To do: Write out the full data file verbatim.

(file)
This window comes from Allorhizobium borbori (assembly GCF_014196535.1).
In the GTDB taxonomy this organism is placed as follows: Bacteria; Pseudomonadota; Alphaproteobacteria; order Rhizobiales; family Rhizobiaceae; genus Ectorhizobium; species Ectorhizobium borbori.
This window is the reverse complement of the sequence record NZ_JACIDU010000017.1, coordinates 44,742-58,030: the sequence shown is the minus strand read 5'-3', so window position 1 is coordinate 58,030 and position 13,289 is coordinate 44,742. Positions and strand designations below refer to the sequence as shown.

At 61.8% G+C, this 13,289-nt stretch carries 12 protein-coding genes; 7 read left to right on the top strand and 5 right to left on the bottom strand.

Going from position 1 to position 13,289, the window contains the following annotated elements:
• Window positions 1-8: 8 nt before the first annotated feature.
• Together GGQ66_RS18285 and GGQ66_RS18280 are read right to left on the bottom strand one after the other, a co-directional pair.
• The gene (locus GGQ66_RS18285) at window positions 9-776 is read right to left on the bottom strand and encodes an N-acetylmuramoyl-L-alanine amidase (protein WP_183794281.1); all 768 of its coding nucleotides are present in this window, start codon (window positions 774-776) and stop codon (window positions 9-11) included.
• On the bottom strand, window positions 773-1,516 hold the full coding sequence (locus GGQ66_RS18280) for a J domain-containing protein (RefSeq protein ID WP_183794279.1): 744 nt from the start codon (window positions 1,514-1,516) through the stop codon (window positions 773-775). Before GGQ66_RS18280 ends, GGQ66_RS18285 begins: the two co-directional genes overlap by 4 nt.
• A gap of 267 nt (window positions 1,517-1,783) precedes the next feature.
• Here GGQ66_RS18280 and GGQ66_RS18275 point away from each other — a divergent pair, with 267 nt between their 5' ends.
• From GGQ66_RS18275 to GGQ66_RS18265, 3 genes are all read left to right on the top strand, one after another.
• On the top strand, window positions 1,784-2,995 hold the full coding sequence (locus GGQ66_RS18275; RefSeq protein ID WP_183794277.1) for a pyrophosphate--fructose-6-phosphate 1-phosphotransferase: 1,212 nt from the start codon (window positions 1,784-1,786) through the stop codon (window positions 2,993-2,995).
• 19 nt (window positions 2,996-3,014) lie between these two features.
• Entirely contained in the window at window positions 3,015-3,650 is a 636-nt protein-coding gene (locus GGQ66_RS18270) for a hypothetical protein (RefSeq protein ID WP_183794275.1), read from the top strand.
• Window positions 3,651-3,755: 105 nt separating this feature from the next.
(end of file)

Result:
This window comes from Allorhizobium borbori (assembly GCF_014196535.1).
In the GTDB taxonomy this organism is placed as follows: Bacteria; Pseudomonadota; Alphaproteobacteria; order Rhizobiales; family Rhizobiaceae; genus Ectorhizobium; species Ectorhizobium borbori.
This window is the reverse complement of the sequence record NZ_JACIDU010000017.1, coordinates 44,742-58,030: the sequence shown is the minus strand read 5'-3', so window position 1 is coordinate 58,030 and position 13,289 is coordinate 44,742. Positions and strand designations below refer to the sequence as shown.

At 61.8% G+C, this 13,289-nt stretch carries 12 protein-coding genes; 7 read left to right on the top strand and 5 right to left on the bottom strand.

Going from position 1 to position 13,289, the window contains the following annotated elements:
• Window positions 1-8: 8 nt before the first annotated feature.
• Together GGQ66_RS18285 and GGQ66_RS18280 are read right to left on the bottom strand one after the other, a co-directional pair.
• The gene (locus GGQ66_RS18285) at window positions 9-776 is read right to left on the bottom strand and encodes an N-acetylmuramoyl-L-alanine amidase (protein WP_183794281.1); all 768 of its coding nucleotides are present in this window, start codon (window positions 774-776) and stop codon (window positions 9-11) included.
• On the bottom strand, window positions 773-1,516 hold the full coding sequence (locus GGQ66_RS18280) for a J domain-containing protein (RefSeq protein ID WP_183794279.1): 744 nt from the start codon (window positions 1,514-1,516) through the stop codon (window positions 773-775). Before GGQ66_RS18280 ends, GGQ66_RS18285 begins: the two co-directional genes overlap by 4 nt.
• A gap of 267 nt (window positions 1,517-1,783) precedes the next feature.
• Here GGQ66_RS18280 and GGQ66_RS18275 point away from each other — a divergent pair, with 267 nt between their 5' ends.
• From GGQ66_RS18275 to GGQ66_RS18265, 3 genes are all read left to right on the top strand, one after another.
• On the top strand, window positions 1,784-2,995 hold the full coding sequence (locus GGQ66_RS18275; RefSeq protein ID WP_183794277.1) for a pyrophosphate--fructose-6-phosphate 1-phosphotransferase: 1,212 nt from the start codon (window positions 1,784-1,786) through the stop codon (window positions 2,993-2,995).
• 19 nt (window positions 2,996-3,014) lie between these two features.
• Entirely contained in the window at window positions 3,015-3,650 is a 636-nt protein-coding gene (locus GGQ66_RS18270) for a hypothetical protein (RefSeq protein ID WP_183794275.1), read from the top strand.
• Window positions 3,651-3,755: 105 nt separating this feature from the next.